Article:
Theresienstadt was also the site of an infamous 1944 film — made to subvert reports of the gas chambers — showing Jewish inmates working industriously at their lathes, attending lectures and cheering at soccer matches. Upon completion of the movie, most of the cast and virtually all of the children were sent to Auschwitz.
There were three successive “elders” of Theresienstadt, the Czech Zionist Jacob Edelstein, the German sociologist Paul Eppstein and Benjamin Murmelstein who, in his words, had been a rabbi in pre-Anschluss Vienna. The first two were executed by the Nazis for trying to shield Jews from the deportation quotas and falsifying the lists that they were required to furnish the SS. Murmelstein became the third and final elder in September 1944 and continued at his task until the war’s end.
But while most members of the Jewish Councils were rooted in their ghettos — Warsaw, Cracow, Vilna — Murmelstein traversed a considerable swath of territory. He was dragooned to work in what was to become the killing fields, and is thereby a rarified witness to the scope of Nazi genocide.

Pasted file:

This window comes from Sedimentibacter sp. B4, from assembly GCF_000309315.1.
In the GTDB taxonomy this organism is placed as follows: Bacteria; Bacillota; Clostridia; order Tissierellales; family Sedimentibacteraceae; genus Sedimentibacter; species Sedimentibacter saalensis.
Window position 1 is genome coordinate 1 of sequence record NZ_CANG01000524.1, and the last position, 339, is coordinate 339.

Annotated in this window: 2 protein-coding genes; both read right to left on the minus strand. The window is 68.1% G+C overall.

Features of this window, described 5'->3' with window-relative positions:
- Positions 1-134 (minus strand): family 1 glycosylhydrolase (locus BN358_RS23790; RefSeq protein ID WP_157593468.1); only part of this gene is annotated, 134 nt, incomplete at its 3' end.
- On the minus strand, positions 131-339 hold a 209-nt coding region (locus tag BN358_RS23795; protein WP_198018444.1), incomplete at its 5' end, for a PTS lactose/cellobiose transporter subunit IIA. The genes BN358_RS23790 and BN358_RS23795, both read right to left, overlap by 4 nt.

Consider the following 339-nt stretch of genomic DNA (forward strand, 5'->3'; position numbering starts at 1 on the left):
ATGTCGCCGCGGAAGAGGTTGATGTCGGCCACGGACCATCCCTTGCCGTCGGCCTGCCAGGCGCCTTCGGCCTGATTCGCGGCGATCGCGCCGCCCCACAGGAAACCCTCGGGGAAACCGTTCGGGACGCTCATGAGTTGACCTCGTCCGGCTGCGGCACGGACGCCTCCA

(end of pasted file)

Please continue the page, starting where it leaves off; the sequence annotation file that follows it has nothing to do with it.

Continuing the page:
Murmelstein possesses another unique vantage point: He lived under the shadow of Adolf Eichmann from the outset, in 1938, until almost the very end in 1944.
Their relationship goes back to Anschluss when Eichman, as head of the SS in Vienna, supervised the despoliation of the city’s Jews. Murmelstein, then a prominent member of the Jewish community, describes how he was compelled to mediate between the Nazis and the Jews, a one-sided and futile process.
He describes Eichmann as brutal, ruthless and corrupt. We see here Eichmann as not only the Nazi zealot but as a petty swindler expropriating money to free imprisoned Jews or grant them exit visas and then pocketing the proceeds while leaving them to their fate. As it is, Murmelstein maintains that he managed to help 2,000 Jews escape from the Gestapo’s clutches during this period.
Murmelstein tells us further that Eichmann’s vaunted knowledge of Judaism was a ruse; he was a poseur who couldn’t read Hebrew and whose superficial knowledge of the Jews came from a crash course administered under duress by Murmelstein himself.
But his most important evocation of Eichmann, based on first-hand and long-term experience, is that “he was a demon.” Murmelstein finds Hanna Arendt’s description of Eichmann as a banal, little man, “laughable.”
Lanzmann-1 asks Murmelstein why he was not sought to testify at Eichmann’s trial in Jerusalem. They are sitting at a rooftop patio in Rome where Murmelstein has